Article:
Saturday, February 02, 2008

Cookbook Baking: Caramel Apple Cake

I have been looking forward to baking this cake since I went through my cookbooks early this week seeking out potential recipes to use to fulfill my new year's resolution to actually use cookbooks instead of just collecting them.

I received Paula Deen's Lady and Sons Savannah Country Cookbook several years ago as a gift from my college roommate, Meg. I tried a couple of the recipes from it, but they all seemed so sinfully fatty (Paula loves the mayo and the butter) that I didn't really go back to it. You simply cannot eat like that every day unless you are a marathon runner...and even then, I doubt that your arteries could stand up to the 3 jars of mayo and 10 pounds of butter per week that Paula wants to feed you.

When I was trying to choose a recipe from this book to use, I figured I'd better stick to the desserts, since those are supposed to be an indulgence. The very first recipe in the book's dessert section even seemed healthy...sort of. So, that's what I baked: Caramel Apple Cake.

Notes on the recipe: I am not impressed with Paula Deen's recipe structure. For one thing, it doesn't tell you anything about what the consistency of the cake batter should be. My cake batter turned out pretty thick, almost like a cookie dough. I kept checking the recipe to make sure I hadn't put too much flour in. If she had simply made a note that this cake batter wasn't as typically runny as most cake batters, I wouldn't have been so nervous.

In general, the recipe seems a little too bare bones. My cake turned out fine, but if I had been a beginner, I might have had to guess on a few too many things. Granted, this is a fairly simple recipe, so minor blunders probably wouldn't affect the outcome too much. Little things bug me though, like failing to specify whether the 2 cups of brown sugar should be tightly packed, lightly packed, or loosely packed or whether the apples should be peeled before dicing.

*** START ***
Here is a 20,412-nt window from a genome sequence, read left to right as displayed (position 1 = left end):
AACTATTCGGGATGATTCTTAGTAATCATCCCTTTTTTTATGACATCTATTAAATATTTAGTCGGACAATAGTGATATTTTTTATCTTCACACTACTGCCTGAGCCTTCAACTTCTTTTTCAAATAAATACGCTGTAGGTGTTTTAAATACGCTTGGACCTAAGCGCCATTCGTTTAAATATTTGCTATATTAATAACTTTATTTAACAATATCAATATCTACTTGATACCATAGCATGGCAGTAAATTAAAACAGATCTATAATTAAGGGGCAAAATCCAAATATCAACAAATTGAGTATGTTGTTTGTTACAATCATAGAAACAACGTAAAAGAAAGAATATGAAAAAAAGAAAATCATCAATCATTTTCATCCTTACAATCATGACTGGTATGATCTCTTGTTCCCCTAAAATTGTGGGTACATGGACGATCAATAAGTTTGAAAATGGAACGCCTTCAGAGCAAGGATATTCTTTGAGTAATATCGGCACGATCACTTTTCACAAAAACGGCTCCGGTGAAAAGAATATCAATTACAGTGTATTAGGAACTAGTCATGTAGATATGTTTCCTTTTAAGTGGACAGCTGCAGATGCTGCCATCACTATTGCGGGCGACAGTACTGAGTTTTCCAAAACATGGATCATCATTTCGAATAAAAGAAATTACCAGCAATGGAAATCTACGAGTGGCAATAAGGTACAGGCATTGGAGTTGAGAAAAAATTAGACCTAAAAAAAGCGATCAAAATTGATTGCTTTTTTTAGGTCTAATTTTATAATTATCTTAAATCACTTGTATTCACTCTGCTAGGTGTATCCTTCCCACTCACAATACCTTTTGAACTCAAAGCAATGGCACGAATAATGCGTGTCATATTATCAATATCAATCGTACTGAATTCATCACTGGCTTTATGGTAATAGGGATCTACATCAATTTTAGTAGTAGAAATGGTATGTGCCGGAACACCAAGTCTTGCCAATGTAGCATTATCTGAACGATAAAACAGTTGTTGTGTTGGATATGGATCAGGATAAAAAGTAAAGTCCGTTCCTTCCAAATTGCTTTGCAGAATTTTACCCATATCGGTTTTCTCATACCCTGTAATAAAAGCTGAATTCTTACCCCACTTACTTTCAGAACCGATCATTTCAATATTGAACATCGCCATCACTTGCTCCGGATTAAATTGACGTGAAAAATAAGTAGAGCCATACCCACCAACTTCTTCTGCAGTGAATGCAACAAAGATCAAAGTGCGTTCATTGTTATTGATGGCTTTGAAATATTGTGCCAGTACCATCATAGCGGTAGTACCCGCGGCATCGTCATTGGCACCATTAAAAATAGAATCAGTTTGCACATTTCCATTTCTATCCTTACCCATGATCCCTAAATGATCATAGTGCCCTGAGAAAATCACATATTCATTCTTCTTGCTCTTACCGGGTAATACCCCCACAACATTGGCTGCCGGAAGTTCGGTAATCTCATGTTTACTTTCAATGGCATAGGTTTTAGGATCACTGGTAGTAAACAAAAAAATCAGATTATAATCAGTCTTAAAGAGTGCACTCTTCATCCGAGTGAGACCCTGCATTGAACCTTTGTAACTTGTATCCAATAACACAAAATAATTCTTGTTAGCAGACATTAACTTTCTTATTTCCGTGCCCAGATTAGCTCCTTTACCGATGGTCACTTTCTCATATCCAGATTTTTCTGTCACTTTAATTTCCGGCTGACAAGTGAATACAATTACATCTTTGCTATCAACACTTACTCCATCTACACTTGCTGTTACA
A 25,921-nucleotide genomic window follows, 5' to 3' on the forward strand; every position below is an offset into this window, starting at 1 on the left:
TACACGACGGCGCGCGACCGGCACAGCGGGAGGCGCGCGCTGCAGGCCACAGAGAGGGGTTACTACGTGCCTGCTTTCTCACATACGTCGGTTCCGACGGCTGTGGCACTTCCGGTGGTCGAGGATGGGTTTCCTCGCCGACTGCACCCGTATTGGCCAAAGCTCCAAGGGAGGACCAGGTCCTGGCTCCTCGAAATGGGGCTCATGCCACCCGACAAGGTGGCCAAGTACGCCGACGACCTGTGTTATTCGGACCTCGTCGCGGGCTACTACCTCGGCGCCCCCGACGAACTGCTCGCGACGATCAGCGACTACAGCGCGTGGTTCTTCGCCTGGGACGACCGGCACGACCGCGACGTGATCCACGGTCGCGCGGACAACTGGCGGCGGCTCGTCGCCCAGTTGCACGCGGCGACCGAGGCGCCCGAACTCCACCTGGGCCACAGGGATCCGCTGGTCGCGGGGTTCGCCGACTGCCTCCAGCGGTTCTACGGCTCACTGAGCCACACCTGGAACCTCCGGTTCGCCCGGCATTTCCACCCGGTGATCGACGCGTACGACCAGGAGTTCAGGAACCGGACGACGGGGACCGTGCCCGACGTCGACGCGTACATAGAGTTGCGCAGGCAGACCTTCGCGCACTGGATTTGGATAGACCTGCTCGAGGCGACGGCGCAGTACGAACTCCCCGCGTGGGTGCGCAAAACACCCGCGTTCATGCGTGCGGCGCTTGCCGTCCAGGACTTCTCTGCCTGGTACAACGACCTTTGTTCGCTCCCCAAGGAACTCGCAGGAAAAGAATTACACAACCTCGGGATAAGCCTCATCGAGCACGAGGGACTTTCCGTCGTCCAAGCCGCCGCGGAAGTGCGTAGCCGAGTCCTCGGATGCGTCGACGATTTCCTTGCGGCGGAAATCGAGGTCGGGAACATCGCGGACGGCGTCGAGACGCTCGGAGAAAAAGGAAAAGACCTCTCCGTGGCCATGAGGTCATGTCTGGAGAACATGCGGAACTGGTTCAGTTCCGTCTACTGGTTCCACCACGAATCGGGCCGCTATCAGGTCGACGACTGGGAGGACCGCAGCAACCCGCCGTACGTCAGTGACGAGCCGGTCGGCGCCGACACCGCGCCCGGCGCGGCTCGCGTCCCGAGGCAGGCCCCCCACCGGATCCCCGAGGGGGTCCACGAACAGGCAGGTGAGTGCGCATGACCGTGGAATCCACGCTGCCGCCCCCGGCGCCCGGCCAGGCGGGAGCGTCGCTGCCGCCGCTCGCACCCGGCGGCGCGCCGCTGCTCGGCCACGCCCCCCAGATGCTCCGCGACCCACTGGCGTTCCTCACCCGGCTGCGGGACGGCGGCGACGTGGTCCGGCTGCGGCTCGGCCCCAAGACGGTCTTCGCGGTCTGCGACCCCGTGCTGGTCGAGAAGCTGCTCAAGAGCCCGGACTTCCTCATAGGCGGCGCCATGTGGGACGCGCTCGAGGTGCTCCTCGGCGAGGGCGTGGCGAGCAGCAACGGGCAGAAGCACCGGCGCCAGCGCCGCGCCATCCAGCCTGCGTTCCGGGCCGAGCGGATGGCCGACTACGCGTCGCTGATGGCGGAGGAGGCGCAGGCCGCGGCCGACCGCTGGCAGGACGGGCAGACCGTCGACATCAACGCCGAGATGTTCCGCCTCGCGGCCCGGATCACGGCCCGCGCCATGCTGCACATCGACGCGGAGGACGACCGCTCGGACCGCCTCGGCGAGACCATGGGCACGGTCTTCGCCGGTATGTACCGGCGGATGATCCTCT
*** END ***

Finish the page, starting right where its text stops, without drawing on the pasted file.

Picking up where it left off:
I also modified the recipe slightly by using two 9-inch round cake pans instead of a 13x9 inch cake pan. I didn't want to have one huge cake: I like to share the love, so I made two smaller ones. This decreased the baking time by quite a bit. My cakes were finished after 36 minutes, so if you do the same modification, keep that in mind.

I'll update when I've actually tasted the cake: I'm waiting for Karl to finish grading papers!

UPDATE: Oh, my word.
This is the most sinfully delicious cake I have ever eaten.
Karl and I had a piece for breakfast this morning, since last night we were both too full and too tired to eat any. I heated it up in the oven for about 10 minutes (on 250˚F) to get the caramel a little soft.
This cake melts in your mouth, literally. Karl said it tasted just like a caramel apple from a state fair (minus the hardness). It's really, really, really rich, but simply amazing. I will definitely be making this again.


Caramel Apple Cake
from Lady and Sons Savannah Country Cooking by Paula H. Deen

Cake:
3 cups sugar
3 eggs
1 1/2 cups vegetable oil
3 cups all-purpose flour
2 1/2 cups apples, diced (fresh or canned)
1 cup walnuts, chopped
2 tsp vanilla extract

Preheat oven to 350˚F. Cream the sugar, eggs, and oil until smooth. Add the flour, then mix in the apples, walnuts, and vanilla. Spread into a lightly greased 13x9 inch cake pan and bake for 45-60 minutes. Cake is done when toothpick inserted in center comes out clean. Poke holes in the top of the cake, and pour the topping over it while warm.

Caramel Topping
3/4 lb butter (3 sticks)
2 cups brown sugar
1/4 milk

Mix all ingredients over medium heat. Bring to a boil, stirring constantly. Boil for 2 minutes. Pour immediately over warm cake.

2 comments:

Devine said...

This blog is making me hungry, and is awesome btw. Thank you for giving me another great website to look at instead of paying attention during class :)

Jeremy LaBuff said...

I want to bathe in that caramel icing...

I made Moroccan Roast Chicken last night...pretty awesome stuff. Oh and lemon sorbet w/ prosecco and vodka for dessert!